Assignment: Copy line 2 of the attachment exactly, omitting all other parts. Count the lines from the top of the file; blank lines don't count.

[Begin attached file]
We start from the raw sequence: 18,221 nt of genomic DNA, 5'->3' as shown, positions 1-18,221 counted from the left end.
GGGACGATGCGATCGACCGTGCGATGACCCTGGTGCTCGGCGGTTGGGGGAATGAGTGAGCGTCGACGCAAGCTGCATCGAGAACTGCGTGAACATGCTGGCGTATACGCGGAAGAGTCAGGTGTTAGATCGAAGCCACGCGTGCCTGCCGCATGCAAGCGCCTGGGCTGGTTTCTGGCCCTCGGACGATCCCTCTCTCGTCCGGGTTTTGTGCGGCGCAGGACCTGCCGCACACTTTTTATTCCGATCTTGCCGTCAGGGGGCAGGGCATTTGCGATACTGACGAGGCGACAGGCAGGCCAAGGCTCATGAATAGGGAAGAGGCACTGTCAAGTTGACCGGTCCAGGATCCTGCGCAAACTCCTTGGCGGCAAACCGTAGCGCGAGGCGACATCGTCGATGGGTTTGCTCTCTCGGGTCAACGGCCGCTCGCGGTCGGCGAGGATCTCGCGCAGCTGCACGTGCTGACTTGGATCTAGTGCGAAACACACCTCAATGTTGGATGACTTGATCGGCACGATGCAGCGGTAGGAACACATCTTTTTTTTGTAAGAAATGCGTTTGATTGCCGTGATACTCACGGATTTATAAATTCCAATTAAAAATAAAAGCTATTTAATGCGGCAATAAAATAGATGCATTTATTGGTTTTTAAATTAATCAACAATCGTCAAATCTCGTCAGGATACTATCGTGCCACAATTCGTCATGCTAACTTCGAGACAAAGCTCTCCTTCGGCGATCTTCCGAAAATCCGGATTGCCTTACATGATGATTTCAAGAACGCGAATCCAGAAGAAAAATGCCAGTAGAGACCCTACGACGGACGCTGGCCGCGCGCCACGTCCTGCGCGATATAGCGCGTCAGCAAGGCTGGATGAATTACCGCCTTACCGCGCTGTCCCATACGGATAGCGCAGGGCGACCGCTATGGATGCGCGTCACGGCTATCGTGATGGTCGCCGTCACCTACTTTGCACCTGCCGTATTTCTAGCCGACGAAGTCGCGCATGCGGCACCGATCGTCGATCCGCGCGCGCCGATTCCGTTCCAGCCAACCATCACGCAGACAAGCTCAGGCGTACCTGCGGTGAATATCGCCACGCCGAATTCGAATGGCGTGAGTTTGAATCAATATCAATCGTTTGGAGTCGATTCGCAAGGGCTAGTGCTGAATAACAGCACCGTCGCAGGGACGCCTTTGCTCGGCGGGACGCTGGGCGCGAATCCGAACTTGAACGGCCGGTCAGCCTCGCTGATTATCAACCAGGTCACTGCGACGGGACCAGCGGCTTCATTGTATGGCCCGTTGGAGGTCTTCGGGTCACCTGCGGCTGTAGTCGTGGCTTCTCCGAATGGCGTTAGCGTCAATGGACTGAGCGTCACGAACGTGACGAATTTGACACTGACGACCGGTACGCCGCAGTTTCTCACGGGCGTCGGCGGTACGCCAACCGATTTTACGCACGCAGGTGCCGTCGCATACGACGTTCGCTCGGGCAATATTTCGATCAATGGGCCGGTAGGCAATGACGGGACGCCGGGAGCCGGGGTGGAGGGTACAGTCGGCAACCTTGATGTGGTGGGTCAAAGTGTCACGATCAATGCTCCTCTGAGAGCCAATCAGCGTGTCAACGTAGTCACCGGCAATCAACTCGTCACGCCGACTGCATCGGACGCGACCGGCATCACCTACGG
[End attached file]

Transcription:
GGGACGATGCGATCGACCGTGCGATGACCCTGGTGCTCGGCGGTTGGGGGAATGAGTGAGCGTCGACGCAAGCTGCATCGAGAACTGCGTGAACATGCTGGCGTATACGCGGAAGAGTCAGGTGTTAGATCGAAGCCACGCGTGCCTGCCGCATGCAAGCGCCTGGGCTGGTTTCTGGCCCTCGGACGATCCCTCTCTCGTCCGGGTTTTGTGCGGCGCAGGACCTGCCGCACACTTTTTATTCCGATCTTGCCGTCAGGGGGCAGGGCATTTGCGATACTGACGAGGCGACAGGCAGGCCAAGGCTCATGAATAGGGAAGAGGCACTGTCAAGTTGACCGGTCCAGGATCCTGCGCAAACTCCTTGGCGGCAAACCGTAGCGCGAGGCGACATCGTCGATGGGTTTGCTCTCTCGGGTCAACGGCCGCTCGCGGTCGGCGAGGATCTCGCGCAGCTGCACGTGCTGACTTGGATCTAGTGCGAAACACACCTCAATGTTGGATGACTTGATCGGCACGATGCAGCGGTAGGAACACATCTTTTTTTTGTAAGAAATGCGTTTGATTGCCGTGATACTCACGGATTTATAAATTCCAATTAAAAATAAAAGCTATTTAATGCGGCAATAAAATAGATGCATTTATTGGTTTTTAAATTAATCAACAATCGTCAAATCTCGTCAGGATACTATCGTGCCACAATTCGTCATGCTAACTTCGAGACAAAGCTCTCCTTCGGCGATCTTCCGAAAATCCGGATTGCCTTACATGATGATTTCAAGAACGCGAATCCAGAAGAAAAATGCCAGTAGAGACCCTACGACGGACGCTGGCCGCGCGCCACGTCCTGCGCGATATAGCGCGTCAGCAAGGCTGGATGAATTACCGCCTTACCGCGCTGTCCCATACGGATAGCGCAGGGCGACCGCTATGGATGCGCGTCACGGCTATCGTGATGGTCGCCGTCACCTACTTTGCACCTGCCGTATTTCTAGCCGACGAAGTCGCGCATGCGGCACCGATCGTCGATCCGCGCGCGCCGATTCCGTTCCAGCCAACCATCACGCAGACAAGCTCAGGCGTACCTGCGGTGAATATCGCCACGCCGAATTCGAATGGCGTGAGTTTGAATCAATATCAATCGTTTGGAGTCGATTCGCAAGGGCTAGTGCTGAATAACAGCACCGTCGCAGGGACGCCTTTGCTCGGCGGGACGCTGGGCGCGAATCCGAACTTGAACGGCCGGTCAGCCTCGCTGATTATCAACCAGGTCACTGCGACGGGACCAGCGGCTTCATTGTATGGCCCGTTGGAGGTCTTCGGGTCACCTGCGGCTGTAGTCGTGGCTTCTCCGAATGGCGTTAGCGTCAATGGACTGAGCGTCACGAACGTGACGAATTTGACACTGACGACCGGTACGCCGCAGTTTCTCACGGGCGTCGGCGGTACGCCAACCGATTTTACGCACGCAGGTGCCGTCGCATACGACGTTCGCTCGGGCAATATTTCGATCAATGGGCCGGTAGGCAATGACGGGACGCCGGGAGCCGGGGTGGAGGGTACAGTCGGCAACCTTGATGTGGTGGGTCAAAGTGTCACGATCAATGCTCCTCTGAGAGCCAATCAGCGTGTCAACGTAGTCACCGGCAATCAACTCGTCACGCCGACTGCATCGGACGCGACCGGCATCACCTACGG